Flour price soars to Rs70/kg

PM orders immediate measures to tackle the situation


​ Our Correspondent January 18, 2020
PHOTO: FILE

KARACHI:  

The price of flour has gone up by up Rs6 per kg across the country with the commodity being sold at Rs70 per kg in Lahore, Karachi and other cities.

Prime Minster Imran Khan, who was seeking proposals to reduce the rates of edible items and other essential commodities during a meeting held just a day earlier, has taken notice of the sudden spike in flour price and ordered the authorities concerned to take urgent remedial measures.

This is the second time that the price of flour has increased in the past two weeks. The price of the commodity price has jacked up by Rs20 during the tenure of the PTI government.

The Flour Mills Association has notified the increase in price complaining that mill owners had not received any subsidy from the government.

“The price was increased after a surge in wheat price,” a statement issued by the association read. “The situation has turned worse because of the government’s [new] electricity and gas tariff.”

The premier has assigned the task of bringing the flour price down to Federal Minister for National Food Security and Research Khusro Bakhtiar and senior PTI leader Jahangir Tareen. He has also discussed the matter with the chief minsters of Punjab and Khyber-Pakhtunkhwa.

The government is planning to releasing 0.1 million tons of wheat to Khyber-Pakhtunkhwa from the Pakistan Agricultural Storage and Services Corporation (Passco).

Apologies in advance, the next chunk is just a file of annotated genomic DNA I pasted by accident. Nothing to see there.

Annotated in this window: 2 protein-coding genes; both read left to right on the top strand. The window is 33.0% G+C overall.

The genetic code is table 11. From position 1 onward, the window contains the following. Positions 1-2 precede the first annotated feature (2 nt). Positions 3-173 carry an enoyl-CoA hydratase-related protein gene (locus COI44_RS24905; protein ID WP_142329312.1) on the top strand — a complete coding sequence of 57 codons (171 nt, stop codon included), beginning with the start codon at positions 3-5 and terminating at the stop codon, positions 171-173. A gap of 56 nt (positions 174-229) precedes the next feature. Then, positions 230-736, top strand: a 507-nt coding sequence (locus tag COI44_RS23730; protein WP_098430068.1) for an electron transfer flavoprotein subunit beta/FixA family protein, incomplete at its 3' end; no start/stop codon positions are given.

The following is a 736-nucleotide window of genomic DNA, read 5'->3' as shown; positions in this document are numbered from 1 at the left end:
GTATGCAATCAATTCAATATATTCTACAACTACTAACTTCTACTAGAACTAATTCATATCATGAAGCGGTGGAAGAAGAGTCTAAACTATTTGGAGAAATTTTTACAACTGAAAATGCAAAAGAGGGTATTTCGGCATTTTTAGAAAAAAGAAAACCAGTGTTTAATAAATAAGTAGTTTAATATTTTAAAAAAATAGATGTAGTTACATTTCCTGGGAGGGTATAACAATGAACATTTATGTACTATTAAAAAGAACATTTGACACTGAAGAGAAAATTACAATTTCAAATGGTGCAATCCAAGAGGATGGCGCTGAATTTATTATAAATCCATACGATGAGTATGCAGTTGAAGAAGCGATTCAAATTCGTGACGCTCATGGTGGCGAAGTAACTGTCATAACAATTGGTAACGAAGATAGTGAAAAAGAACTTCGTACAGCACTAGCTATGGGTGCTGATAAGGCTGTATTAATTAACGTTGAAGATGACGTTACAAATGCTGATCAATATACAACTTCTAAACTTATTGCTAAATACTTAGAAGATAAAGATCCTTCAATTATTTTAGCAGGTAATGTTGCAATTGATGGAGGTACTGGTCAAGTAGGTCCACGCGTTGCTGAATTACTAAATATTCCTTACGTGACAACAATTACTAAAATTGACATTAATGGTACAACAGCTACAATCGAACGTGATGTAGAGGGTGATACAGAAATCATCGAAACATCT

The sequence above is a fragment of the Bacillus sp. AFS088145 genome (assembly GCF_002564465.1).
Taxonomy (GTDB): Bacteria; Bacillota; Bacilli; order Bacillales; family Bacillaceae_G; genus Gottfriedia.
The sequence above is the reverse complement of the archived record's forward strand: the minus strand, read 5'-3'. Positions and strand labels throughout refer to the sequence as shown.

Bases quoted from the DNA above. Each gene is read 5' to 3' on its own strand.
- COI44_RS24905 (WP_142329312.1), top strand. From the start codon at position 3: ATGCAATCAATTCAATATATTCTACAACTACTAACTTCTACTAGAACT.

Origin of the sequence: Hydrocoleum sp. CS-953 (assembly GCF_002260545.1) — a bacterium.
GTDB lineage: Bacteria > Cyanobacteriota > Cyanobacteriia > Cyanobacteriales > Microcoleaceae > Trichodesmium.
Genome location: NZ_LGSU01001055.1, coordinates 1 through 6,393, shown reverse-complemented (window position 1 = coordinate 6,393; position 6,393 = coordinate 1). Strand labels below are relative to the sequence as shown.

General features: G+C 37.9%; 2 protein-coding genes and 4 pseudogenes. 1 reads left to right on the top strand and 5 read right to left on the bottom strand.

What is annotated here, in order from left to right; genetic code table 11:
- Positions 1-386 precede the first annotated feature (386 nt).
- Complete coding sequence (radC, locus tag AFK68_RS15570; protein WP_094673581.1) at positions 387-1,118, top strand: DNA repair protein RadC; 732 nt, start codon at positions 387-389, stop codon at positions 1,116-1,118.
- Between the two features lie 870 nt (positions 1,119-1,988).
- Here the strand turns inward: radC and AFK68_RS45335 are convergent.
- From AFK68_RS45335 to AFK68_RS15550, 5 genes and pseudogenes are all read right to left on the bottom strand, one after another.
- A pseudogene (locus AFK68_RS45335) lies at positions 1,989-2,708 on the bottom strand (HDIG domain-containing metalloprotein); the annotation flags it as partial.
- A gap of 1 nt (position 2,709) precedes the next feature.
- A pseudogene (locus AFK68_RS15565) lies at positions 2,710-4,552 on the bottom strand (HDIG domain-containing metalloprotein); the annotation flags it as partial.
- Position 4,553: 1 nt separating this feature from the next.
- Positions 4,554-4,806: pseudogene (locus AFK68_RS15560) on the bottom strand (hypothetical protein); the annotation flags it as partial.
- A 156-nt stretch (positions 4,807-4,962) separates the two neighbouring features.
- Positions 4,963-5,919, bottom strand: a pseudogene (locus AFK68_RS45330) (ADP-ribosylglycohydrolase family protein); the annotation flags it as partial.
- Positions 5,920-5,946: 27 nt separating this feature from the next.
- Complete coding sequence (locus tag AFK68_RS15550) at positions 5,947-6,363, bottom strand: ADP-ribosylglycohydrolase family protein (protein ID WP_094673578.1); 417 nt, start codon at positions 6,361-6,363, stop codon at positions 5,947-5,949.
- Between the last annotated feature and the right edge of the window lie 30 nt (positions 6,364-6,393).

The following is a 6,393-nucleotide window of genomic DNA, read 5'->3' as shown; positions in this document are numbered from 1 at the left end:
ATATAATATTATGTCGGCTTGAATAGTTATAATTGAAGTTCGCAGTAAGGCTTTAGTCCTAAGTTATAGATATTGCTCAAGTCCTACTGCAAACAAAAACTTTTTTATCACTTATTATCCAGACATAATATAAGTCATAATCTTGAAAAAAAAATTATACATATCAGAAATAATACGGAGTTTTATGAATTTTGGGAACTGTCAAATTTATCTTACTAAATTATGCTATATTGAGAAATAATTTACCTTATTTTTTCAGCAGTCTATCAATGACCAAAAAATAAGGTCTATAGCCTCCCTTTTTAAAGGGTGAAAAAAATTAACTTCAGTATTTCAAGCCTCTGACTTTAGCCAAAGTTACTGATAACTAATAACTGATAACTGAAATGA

It will also import 0.3 million tons wheat this year.

Earlier this week, flour mills had increased prices allegedly because of the suspension of wheat supply from government warehouses.

Sources affiliated with the Flour Mills Association said wheat purchased from Punjab, to meet the shortfall in Sindh, had not reached the province yet. As a result, around 70% of the mills in the province were relying on procuring wheat from the open market to continue operations.

The sources further said the production capacity of the flour mills in Sindh had reduced by 50% because of the suspension of the supply of wheat from government warehouses.

In an attempt to overcome the flour crisis, the Punjab government had banned flour supplies to Khyber Pakhtunkhwa and Sindh.

In Balochistan where the price of the commodity has skyrocketed as well, the mill owners accused the provincial food department of creating a wheat crisis.

In a statement, Pakistan Flour Mills Association regional President Saleh Agha maintained that wheat was being smuggled form Punjab and Sindh causing an artificial crisis in Balochistan.

Agha said the poor people of the province were compelled to buy expensive flour as they had no other option.

He claimed that he had warned the federal and provincial governments of the wheat crisis in the province. However, he added, they had not paid attention to the issue.

 

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